Under Minn.Stat. § 116D.04, subd. 6 no permit will be granted where it is likely to cause impairment of the natural resources "so long as there is a feasible and prudent alternative." We are of the opinion that this statute has no application where the safety of the proposed structure is undisputed. In other words, if the design, construction, and maintenance of the dams make it unlikely that they will impair natural resources, there is no need to consider feasible and prudent alternatives.

Id. at 829 (emphasis added). However, we agree with relator City of Winona that Reserve Mining is distinguishable in the present case, because it is not undisputed that the incinerator will not impair natural resources.

In applying section 116D.04, subd. 6, it must first be determined whether "pollution, impairment, or destruction" will result from the action of issuing the permit. The meaning of pollution under the Minnesota Environmental Policy Act consists of a two part test: 1) whether the proposed conduct will likely violate any environmental quality standard, limitation, rule or permit, and 2) whether the proposed conduct is likely to materially adversely affect the environment. Minn.Stat. § 116D.04, subd. 1a(b) (1988), incorporating by reference Minn.Stat. § 116B.02, subd. 5 (1988).

The City of Winona contends that pollution under this definition is likely to occur, because the permit allows a health risk of 7.3 cancer cases per 100,000 (7.3/100,000) people as compared to the *349 Minnesota Department of Health guideline of 1/100,000 people. The MPCA claims that while this is true, the department of health guideline is not an environmental quality standard or rule. The MPCA specifically found that no pollution, impairment or destruction of the environment would occur from the proposed incineration facility.

While we do not determine whether the health guideline is an environmental quality standard or limitation pursuant to Minn. Stat. § 116B.02, subd. 5, it is significant that the MPCA has changed its position on the guideline since the draft and final EISs. All other documents and recommendations of the MPCA stated that the health guideline of 1/100,000 would be met. It appears from the record that this change was made solely to save Winona County $700,000, by allowing reduction of the smoke stack on the plant from 213 feet to 120 feet. Therefore, the MPCA board's finding that no pollution, impairment or destruction will occur even when this guideline is violated, is not supported by substantial evidence and its conclusion is arbitrary and capricious. See Reserve Mining, 256 N.W.2d at 824-27. Because the safety and pollution effects of the incinerator are disputed, the MPCA's position, that no alternative to the proposed incinerator need be considered, is erroneous.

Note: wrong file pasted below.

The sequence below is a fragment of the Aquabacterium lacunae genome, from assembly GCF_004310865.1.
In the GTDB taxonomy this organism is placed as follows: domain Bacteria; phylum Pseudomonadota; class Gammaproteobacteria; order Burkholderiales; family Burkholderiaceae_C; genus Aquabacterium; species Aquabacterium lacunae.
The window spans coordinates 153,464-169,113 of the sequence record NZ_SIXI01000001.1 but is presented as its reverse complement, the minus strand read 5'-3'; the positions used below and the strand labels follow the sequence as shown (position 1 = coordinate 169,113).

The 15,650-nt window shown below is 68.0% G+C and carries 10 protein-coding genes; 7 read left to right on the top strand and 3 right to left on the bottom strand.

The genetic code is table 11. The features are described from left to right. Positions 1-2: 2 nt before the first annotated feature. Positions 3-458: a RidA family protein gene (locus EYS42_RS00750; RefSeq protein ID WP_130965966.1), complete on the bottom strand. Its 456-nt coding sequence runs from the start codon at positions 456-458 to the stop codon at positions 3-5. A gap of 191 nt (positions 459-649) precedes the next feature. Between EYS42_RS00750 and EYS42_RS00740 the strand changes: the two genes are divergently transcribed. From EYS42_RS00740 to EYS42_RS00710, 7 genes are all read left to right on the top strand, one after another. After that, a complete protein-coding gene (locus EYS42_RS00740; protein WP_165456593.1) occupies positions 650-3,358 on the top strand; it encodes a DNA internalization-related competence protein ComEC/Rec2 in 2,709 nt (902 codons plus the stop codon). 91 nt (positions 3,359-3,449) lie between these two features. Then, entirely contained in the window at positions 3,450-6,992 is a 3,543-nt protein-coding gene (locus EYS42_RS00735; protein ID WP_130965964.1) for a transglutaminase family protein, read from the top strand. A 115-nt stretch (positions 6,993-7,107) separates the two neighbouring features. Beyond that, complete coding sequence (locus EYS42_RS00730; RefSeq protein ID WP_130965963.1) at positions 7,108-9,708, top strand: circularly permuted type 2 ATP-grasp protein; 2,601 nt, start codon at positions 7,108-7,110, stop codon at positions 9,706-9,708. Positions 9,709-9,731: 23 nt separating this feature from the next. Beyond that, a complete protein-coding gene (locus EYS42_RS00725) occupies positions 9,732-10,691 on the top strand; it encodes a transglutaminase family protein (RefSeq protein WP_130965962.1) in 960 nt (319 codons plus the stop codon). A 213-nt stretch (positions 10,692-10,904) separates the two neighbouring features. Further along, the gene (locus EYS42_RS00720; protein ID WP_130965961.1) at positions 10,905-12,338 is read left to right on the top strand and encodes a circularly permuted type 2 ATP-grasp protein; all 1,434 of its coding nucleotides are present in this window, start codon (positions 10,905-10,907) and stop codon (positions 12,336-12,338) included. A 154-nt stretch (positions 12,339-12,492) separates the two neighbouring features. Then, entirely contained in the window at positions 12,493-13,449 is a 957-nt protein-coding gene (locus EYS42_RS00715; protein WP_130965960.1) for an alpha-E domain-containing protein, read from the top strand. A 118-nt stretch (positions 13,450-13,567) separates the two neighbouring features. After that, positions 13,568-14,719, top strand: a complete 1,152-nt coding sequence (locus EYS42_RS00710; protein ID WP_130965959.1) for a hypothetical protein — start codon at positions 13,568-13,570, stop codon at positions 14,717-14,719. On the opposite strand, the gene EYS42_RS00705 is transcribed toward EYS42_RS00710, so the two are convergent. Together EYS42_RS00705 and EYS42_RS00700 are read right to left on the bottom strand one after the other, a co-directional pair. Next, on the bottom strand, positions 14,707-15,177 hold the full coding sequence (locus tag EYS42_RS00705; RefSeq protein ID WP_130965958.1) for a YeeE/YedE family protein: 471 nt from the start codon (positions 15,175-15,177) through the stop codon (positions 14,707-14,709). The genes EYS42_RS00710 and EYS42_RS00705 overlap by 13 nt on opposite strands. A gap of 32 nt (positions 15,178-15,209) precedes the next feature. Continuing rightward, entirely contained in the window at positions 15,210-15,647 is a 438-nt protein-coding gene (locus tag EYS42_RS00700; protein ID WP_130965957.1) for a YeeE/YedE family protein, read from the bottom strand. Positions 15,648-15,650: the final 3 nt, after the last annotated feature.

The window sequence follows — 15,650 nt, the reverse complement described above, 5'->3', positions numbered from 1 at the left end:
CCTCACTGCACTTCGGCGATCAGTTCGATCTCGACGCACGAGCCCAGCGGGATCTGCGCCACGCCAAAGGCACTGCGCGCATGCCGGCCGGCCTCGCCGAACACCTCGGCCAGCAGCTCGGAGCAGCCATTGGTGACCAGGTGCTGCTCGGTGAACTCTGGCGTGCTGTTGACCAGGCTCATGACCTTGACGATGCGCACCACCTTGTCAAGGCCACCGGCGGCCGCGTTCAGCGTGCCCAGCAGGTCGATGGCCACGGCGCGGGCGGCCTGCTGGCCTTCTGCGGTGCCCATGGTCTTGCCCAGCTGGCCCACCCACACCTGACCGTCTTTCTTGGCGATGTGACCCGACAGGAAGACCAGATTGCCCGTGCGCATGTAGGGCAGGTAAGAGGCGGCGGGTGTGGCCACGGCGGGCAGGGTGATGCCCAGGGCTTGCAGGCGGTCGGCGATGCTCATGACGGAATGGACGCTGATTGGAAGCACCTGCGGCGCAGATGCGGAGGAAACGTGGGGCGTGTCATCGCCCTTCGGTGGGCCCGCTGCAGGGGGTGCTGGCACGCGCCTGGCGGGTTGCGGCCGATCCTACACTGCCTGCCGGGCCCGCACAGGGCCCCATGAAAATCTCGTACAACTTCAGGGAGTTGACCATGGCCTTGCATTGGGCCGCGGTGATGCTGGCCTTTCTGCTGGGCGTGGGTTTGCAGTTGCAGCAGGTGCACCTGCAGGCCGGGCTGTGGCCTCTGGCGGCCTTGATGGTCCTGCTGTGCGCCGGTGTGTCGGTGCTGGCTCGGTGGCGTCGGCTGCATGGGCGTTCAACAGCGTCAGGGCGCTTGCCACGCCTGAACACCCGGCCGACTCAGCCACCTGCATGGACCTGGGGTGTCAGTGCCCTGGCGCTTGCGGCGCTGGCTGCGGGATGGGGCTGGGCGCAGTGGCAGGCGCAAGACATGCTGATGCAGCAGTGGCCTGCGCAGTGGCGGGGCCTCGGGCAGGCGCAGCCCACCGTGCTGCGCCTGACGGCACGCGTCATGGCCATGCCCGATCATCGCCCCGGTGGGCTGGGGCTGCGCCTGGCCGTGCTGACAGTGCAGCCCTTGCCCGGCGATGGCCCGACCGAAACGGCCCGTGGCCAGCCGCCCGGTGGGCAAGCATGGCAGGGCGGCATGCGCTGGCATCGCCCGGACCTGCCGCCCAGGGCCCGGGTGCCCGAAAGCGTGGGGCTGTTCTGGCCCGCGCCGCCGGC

Even though Winona did not present specific factual studies regarding pollution in its request for a contested case hearing, specific questions of material fact were raised, and were part of the record before the agency, in comments submitted by the Minnesota Department of Natural Resources and the United States Environmental Protection Agency. Cf. Matter of NSP Red Wing Ash Disposal Facility, 421 N.W.2d 398, 404 (Minn.Ct.App.1988), pet. for rev. denied (Minn. May 18, 1988) (relator must present specific fact issues which can be resolved in a contested case hearing and would aid the agency). Accordingly, the MPCA should have held a contested case hearing on the feasibility of the proposed incinerator and on alternatives to issuing the permit for the incinerator.

II.

The City of Winona claims that the MPCA wrongfully denied its request for preparation of a supplemental EIS. The city claims that a supplemental EIS was needed when the MPCA received new information concerning the availability of the LaCrosse plant, which the city believes is a feasible and prudent alternative with lesser environmental effects. The LaCrosse plant was not considered in the final EIS, because in the initial scoping of the EIS it was decided not to consider the Wisconsin plant due to its lack of long term availability and the undesirability of relying on an out-of-state plant.

The City of Winona claims that a supplemental EIS is required by Minnesota Rule pt. 4410.3000, subpt. 1 which states:

An RUG [responsible government unit] shall prepare a supplement to a final EIS whenever the RUG determines that: * * * B. there is substantial new information or new circumstances that significantly affect the potential environmental effects from the proposed project which have not been considered in the final EIS or that significantly affect the availability of prudent and feasible alternatives with lesser environmental effects.